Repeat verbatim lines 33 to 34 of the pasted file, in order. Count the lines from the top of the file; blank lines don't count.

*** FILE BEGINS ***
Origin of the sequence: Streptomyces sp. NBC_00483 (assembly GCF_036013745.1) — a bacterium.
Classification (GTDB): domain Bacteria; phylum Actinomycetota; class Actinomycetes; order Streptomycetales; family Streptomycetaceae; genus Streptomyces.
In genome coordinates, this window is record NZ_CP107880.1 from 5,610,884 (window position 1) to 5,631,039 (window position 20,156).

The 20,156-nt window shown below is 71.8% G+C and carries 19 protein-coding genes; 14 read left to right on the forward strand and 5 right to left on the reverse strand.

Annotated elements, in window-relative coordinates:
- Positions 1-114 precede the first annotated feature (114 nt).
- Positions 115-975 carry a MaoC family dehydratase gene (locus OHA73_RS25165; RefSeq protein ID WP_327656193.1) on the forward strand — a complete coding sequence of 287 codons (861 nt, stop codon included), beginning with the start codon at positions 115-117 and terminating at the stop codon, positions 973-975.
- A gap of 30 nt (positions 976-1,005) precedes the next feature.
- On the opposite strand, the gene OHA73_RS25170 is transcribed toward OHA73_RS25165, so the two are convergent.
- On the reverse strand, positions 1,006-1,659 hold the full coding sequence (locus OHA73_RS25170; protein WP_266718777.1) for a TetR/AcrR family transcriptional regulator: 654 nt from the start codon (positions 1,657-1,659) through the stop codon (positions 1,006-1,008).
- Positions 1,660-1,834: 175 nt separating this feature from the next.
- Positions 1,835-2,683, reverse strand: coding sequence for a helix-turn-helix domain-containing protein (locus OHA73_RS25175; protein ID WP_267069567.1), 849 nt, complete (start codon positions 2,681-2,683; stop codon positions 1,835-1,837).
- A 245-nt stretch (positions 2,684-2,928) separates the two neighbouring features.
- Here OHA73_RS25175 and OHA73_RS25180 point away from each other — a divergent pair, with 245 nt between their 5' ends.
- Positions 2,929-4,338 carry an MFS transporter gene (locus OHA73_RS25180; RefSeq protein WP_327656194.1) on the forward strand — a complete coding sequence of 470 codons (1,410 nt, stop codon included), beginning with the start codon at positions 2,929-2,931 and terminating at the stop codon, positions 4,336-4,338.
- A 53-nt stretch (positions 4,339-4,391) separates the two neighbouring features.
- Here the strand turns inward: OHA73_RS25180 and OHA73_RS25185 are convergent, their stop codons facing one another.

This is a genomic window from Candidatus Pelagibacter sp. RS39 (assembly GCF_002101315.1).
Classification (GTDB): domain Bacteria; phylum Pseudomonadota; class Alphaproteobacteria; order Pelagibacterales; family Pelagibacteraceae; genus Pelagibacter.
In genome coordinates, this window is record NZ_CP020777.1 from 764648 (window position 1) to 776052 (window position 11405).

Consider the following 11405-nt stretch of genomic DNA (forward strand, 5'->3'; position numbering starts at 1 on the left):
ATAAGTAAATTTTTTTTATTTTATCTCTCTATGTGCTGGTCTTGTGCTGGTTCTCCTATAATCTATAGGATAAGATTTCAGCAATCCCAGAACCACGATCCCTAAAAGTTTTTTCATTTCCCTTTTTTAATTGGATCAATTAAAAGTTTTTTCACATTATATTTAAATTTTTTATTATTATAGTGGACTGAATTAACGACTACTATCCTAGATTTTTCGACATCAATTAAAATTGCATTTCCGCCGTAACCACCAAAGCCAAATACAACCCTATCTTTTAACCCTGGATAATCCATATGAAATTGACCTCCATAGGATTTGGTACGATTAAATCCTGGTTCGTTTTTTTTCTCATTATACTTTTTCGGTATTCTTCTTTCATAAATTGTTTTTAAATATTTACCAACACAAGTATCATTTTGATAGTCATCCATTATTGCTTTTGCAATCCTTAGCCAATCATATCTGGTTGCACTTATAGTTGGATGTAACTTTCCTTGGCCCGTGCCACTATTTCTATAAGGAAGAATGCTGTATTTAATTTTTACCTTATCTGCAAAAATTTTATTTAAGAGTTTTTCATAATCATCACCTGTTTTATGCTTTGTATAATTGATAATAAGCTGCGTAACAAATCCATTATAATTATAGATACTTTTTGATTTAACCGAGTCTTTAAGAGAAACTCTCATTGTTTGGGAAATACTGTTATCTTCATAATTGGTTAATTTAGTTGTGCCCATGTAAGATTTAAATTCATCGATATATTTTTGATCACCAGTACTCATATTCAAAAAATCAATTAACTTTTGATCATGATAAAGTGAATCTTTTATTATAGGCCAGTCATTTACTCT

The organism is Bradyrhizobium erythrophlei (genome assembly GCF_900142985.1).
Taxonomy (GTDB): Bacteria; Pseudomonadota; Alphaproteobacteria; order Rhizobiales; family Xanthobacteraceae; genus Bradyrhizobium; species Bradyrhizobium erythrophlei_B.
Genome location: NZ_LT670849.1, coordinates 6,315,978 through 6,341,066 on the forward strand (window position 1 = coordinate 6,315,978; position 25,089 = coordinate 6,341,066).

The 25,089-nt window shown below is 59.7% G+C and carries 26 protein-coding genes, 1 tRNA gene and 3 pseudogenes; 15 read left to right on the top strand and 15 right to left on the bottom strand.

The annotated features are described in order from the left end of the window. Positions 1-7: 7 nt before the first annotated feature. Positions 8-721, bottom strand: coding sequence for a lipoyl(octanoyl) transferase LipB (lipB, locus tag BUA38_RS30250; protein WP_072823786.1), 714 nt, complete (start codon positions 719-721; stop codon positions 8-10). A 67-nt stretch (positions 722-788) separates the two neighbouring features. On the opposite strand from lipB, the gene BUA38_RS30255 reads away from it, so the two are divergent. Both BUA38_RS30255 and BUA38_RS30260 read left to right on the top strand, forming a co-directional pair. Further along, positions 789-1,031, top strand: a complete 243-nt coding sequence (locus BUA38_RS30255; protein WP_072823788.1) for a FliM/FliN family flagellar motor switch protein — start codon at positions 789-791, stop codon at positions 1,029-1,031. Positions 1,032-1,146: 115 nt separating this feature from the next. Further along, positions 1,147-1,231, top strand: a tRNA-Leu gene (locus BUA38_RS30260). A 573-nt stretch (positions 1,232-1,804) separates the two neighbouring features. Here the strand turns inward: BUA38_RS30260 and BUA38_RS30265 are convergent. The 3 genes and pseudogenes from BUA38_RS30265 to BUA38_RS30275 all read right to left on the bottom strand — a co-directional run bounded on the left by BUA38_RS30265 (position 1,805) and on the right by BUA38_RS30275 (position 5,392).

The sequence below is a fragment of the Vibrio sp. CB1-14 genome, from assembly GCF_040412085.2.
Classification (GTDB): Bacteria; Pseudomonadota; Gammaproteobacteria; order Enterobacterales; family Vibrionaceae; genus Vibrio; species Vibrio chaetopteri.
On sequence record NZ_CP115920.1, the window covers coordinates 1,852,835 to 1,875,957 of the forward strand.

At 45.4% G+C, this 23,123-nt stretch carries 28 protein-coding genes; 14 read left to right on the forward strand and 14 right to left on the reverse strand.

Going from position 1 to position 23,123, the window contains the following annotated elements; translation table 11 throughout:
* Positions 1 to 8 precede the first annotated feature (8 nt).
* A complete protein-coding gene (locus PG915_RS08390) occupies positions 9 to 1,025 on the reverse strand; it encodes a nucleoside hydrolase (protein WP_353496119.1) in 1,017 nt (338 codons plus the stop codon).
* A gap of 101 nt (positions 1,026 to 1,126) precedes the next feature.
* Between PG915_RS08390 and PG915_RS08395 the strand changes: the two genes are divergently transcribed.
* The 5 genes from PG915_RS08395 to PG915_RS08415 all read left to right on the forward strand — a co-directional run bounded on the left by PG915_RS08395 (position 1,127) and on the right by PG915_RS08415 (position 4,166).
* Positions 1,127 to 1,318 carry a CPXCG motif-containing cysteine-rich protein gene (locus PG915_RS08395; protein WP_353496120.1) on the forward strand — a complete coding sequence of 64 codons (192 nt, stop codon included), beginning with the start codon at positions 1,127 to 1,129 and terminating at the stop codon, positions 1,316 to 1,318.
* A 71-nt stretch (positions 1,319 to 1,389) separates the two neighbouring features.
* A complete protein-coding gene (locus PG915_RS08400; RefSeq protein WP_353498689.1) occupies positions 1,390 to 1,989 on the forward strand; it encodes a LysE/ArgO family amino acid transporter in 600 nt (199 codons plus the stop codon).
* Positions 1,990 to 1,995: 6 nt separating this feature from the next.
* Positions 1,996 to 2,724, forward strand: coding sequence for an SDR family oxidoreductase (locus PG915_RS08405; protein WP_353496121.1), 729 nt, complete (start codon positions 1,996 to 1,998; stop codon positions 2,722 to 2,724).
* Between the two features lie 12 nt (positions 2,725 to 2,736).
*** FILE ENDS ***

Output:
* Positions 1 to 8 precede the first annotated feature (8 nt).
* A complete protein-coding gene (locus PG915_RS08390) occupies positions 9 to 1,025 on the reverse strand; it encodes a nucleoside hydrolase (protein WP_353496119.1) in 1,017 nt (338 codons plus the stop codon).